An article on Asia’s Hope, a cooperating agency with the FGBC, recently appeared in the Columbus, Ohio, Dispatch. Here is a short excerpt. To read the entire article, click here.
The first time John McCollum visited Cambodia, he saw naked, starving children begging for food.
Some men calmly asked a revolting question: Would he like to have sex with a child?
The 2000 trip was a crash course for McCollum in the scourge of poverty and the sex-trafficking industry in Southeast Asia.
By then, McCollum and his wife had already adopted Chien, now 10, who is Vietnamese, and Pak, 9, who is Korean. They later adopted Xiudan, 3, who is Chinese. Their parents had either died or given them up.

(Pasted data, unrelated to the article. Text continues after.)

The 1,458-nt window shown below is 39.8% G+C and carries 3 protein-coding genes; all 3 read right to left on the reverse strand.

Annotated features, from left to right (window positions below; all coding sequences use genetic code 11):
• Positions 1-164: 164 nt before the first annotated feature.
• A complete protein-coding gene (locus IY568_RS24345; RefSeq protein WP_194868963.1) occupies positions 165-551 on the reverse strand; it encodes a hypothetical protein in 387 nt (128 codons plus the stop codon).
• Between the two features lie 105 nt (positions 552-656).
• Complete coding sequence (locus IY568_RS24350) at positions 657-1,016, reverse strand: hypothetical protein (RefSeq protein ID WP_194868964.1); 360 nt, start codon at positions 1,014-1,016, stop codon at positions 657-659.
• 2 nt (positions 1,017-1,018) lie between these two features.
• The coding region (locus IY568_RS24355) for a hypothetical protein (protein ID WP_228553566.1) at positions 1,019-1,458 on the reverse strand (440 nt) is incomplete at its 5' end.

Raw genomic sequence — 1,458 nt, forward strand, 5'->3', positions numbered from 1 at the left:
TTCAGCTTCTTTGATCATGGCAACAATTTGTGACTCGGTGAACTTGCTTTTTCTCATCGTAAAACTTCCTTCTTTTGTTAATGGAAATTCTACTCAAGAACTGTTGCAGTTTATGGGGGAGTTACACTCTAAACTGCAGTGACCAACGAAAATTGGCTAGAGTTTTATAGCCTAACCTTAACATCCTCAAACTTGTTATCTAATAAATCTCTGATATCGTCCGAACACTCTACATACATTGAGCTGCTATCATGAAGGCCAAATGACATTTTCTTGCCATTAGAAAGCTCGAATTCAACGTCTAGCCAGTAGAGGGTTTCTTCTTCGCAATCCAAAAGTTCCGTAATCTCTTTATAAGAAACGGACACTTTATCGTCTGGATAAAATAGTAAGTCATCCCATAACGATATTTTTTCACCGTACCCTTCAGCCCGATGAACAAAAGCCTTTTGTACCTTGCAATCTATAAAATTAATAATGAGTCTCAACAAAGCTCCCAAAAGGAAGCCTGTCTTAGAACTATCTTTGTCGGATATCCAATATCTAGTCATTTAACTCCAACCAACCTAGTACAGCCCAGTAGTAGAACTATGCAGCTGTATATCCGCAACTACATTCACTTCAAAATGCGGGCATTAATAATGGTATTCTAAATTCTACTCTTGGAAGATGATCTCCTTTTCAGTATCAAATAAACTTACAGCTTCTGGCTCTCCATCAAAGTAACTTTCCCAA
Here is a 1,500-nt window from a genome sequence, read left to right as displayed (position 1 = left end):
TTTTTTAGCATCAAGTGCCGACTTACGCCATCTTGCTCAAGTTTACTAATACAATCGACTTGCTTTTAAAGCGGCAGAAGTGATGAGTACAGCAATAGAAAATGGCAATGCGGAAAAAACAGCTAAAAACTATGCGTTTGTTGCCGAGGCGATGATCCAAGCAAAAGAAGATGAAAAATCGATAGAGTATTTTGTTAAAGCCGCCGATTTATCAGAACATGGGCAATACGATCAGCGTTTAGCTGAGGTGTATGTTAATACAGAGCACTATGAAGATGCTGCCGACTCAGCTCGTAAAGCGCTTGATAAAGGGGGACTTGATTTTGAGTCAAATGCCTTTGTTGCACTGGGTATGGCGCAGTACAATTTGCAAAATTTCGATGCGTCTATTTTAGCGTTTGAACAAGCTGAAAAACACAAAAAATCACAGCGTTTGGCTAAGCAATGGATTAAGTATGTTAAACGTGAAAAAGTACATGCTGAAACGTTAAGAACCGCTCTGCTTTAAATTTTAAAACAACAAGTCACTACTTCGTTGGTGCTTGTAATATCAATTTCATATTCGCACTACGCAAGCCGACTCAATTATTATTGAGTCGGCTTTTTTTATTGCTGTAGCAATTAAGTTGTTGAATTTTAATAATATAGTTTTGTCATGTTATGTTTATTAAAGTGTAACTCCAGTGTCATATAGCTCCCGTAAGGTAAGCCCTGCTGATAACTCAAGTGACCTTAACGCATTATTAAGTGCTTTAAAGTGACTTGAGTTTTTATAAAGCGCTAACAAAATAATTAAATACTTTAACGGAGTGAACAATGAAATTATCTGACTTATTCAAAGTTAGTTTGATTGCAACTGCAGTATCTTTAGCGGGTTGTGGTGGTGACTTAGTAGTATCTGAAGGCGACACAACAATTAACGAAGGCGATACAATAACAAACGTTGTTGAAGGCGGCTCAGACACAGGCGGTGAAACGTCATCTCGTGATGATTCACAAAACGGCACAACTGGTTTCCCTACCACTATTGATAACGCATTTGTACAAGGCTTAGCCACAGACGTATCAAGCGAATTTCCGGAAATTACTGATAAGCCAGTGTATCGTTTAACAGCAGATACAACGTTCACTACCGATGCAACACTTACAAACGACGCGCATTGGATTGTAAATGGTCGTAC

“My heart was really broken,” said McCollum, 37, owner of Element, a Clintonville design firm. “I saw these little kids and thought, ‘These could be my kids.’ “
With no opportunities to make money, many of the girls orphaned in Cambodia and Thailand end up as sex slaves, McCollum said. Boys often are pulled in to help run the operation or deal drugs.
McCollum had grown interested in Asia while researching international adoption. He tagged along with Dave Atkins of Wooster, then a pastor, on a mission to Cambodia. Soon after, the two scribbled a mission statement on a napkin while sitting at a Denny’s restaurant in Mansfield. Asia’s Hope was born.
Today, the nonprofit group operates nine orphanages for 250 children in Cambodia and Thailand.